Goonix defends scalpers at TVHE:

Events in high demand that have limited capacity sell out. See for example the Wellington Sevens or Toast Martinborough, which sold out in three minutes and thirteen minutes respectively. These events sell out as demand far outstrips supply at the price that the seller sets. In other words, many of those purchasing the tickets would be willing to pay much more than they actually do pay in order to attend said event.

High demand events such as these are the capitalist world’s version of queuing for basic food items in a communist shit-hole. When buyers are unable to adequately express their willingness to pay, due to blunt ‘one-for-all’ pricing and an inability of the seller to price discriminate, shortage ensues.

Enter the scalper. Scalpers are typically demonised by the media in New Zealand. However, scalpers simply allow buyers to reveal their true willingness to pay. When a scalper auctions off a ticket on Trademe, buyers are able to pay exactly what they value their attendance at said event at. What ensues is the efficient allocation of resources – scarce resources are allocated to those that value them highest – an admirable economic goal. Contrast this with the lottery that is the current ‘log-in and hope’ method of ticket allocation. Rather than be vilified, scalpers should be commended for their actions that facilitate the clearing of the market!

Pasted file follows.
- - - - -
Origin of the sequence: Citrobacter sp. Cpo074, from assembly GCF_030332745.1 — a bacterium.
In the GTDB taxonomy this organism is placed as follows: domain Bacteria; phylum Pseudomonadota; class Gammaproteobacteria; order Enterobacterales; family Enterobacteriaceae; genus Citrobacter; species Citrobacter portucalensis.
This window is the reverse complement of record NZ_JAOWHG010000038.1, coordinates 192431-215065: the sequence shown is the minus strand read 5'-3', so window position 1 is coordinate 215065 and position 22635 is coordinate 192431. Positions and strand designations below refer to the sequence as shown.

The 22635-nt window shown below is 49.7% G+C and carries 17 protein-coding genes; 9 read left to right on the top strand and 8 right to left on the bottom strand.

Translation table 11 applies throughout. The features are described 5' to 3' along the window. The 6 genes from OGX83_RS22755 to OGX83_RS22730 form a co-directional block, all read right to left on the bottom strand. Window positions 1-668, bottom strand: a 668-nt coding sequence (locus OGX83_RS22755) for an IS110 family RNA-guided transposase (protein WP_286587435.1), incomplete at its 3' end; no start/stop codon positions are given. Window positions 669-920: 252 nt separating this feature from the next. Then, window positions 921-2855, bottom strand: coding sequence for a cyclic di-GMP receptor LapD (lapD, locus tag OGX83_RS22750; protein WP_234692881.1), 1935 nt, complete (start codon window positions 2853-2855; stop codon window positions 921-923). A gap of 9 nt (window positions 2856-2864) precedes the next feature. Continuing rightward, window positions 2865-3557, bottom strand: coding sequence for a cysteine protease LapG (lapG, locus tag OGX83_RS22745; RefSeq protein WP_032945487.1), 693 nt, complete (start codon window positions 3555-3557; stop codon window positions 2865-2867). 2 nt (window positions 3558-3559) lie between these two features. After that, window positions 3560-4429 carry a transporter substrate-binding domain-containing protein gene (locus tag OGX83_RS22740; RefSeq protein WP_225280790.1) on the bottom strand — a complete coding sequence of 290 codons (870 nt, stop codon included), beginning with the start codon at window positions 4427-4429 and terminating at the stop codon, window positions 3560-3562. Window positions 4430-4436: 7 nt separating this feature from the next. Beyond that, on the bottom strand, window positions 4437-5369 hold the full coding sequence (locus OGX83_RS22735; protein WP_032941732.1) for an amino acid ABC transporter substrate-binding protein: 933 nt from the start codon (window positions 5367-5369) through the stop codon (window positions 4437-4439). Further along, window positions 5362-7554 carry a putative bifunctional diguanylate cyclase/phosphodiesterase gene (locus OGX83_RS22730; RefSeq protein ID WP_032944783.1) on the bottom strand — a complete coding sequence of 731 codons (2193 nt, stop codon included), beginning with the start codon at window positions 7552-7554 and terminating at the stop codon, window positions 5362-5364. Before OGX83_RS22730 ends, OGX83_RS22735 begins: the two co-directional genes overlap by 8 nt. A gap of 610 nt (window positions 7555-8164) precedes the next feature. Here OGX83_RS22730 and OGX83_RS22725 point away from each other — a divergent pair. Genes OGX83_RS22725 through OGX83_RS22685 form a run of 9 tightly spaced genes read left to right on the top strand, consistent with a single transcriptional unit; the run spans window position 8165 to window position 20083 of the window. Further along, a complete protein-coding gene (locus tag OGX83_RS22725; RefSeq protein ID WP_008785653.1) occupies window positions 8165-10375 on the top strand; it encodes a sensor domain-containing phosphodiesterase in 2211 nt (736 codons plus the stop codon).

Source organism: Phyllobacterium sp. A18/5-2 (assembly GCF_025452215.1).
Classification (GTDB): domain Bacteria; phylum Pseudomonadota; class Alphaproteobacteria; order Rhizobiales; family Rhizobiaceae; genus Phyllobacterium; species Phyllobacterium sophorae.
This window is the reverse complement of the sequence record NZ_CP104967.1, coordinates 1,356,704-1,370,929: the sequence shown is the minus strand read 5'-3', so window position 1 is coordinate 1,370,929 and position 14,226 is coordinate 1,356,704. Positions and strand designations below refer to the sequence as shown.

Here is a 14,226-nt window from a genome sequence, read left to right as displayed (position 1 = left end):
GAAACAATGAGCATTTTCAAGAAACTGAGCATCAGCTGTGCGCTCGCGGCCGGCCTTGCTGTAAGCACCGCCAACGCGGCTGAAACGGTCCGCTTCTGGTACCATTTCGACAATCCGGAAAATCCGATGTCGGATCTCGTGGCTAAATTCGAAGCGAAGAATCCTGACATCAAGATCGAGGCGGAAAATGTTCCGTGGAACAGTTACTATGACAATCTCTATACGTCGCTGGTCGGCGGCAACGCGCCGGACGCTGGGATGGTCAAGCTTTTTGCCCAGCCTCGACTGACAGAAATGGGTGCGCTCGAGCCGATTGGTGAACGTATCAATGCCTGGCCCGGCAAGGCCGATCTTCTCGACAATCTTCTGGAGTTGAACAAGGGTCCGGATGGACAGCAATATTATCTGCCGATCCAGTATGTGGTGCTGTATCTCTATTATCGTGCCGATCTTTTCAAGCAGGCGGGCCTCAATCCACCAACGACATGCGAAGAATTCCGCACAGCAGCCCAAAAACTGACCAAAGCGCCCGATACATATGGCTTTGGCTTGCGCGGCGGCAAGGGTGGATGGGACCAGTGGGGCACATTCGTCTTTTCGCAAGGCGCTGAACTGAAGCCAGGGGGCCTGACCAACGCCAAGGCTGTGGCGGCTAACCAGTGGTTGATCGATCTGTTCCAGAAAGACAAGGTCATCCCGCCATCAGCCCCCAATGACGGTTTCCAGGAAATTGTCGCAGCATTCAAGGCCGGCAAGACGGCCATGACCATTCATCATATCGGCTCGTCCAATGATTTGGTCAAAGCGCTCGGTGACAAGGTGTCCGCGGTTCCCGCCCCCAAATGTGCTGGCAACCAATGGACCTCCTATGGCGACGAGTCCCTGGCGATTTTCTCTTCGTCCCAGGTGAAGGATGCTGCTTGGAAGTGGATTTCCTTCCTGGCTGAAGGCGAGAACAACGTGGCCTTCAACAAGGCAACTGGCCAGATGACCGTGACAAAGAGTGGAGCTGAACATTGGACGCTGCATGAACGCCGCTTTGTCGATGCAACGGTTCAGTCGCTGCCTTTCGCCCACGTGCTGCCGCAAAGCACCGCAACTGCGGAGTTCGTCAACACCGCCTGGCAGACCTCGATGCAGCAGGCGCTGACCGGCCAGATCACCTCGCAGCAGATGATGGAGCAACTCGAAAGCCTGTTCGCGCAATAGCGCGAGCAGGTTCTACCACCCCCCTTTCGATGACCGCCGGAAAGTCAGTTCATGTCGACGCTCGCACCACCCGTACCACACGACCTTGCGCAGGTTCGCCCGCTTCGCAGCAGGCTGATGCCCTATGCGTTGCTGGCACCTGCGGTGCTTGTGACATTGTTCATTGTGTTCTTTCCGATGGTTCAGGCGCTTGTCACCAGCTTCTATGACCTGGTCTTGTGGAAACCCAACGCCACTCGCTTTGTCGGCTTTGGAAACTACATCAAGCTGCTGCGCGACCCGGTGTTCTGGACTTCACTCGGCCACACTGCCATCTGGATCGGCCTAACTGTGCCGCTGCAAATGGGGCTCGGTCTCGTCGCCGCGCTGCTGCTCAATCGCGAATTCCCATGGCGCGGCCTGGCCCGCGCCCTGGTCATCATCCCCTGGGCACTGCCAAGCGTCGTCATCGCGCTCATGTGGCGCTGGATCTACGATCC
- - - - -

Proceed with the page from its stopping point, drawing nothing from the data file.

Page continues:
Indeed, a commentator at the NBR goes further, calling scalpers “unsung entrepreneurs”. I tend to agree with this sentiment.

I can only agree also. My only restriction would be to limit how many tickets one can buy, so one company doesn’t buy up every ticker to resell them.

I wonder if the more efficient way might be to auction off tickets for events like the Sevens. People can bid for blocks of tickets and the highest bidders win.

Or, if there is some reasons you want to fix the maximum price, it would be better to have a proper lottery with random selection of those who want tickets at that price. That would be preferable to the nonsense of 100,000+ people all trying to buy tickets within 180 seconds online, and everything overloading.

Comments (47)

Login to comment or vote

Add a Comment

%d bloggers like this: